Fishy listings from Chinese firms have become a problem for the Hong Kong stock exchange. Hong Kong needs to strengthen its rules to get their act together, says accounting professor Paul Gillis at WHEC.com. Its new 2012 rules might not be enough. Chinese companies have to be forced to tell the whole story.
Hong Kong created new rules in 2012 that tightened requirements for investment banks’ due diligence and gave regulators the ability to hold IPO sponsors criminally liable for stock issuers’ misstatements. Espinasse said the changes have had a positive effect.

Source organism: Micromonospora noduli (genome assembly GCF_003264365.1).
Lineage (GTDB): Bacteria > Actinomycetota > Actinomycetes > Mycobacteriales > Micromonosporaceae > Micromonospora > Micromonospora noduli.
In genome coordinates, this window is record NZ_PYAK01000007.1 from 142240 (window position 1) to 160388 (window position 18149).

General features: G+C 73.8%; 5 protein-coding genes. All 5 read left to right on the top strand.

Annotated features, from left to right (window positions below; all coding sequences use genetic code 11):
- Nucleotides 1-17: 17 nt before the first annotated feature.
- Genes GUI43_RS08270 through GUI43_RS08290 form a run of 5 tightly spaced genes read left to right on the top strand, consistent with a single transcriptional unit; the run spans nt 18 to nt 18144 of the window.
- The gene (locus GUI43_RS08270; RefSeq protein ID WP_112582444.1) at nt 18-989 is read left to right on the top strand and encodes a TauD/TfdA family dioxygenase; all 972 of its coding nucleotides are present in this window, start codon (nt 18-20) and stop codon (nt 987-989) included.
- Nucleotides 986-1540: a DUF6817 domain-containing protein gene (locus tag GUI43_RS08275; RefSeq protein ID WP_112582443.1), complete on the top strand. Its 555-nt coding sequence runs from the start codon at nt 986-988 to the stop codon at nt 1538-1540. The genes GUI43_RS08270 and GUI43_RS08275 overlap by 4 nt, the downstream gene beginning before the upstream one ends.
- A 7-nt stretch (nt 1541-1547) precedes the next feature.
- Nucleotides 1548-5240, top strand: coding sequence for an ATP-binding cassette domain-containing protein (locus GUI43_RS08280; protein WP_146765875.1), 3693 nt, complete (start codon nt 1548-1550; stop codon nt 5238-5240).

Hong Kong regulators may have further to go, especially in regard to forcing companies to disclose their past and present ties with the Chinese government, said Paul Gillis, an accounting professor at Peking University’s Guanghua School of Management. Given concerns about corruption in China’s transition to a market economy, he said, investors should know how and when ownership of companies passed into private hands.
“I’ve never seen that story told properly in a Hong Kong prospectus,” Gillis said. “That’s one of the reasons these companies tend to list in Hong Kong instead of the U.S., because I don’t think the SEC would tolerate this.”
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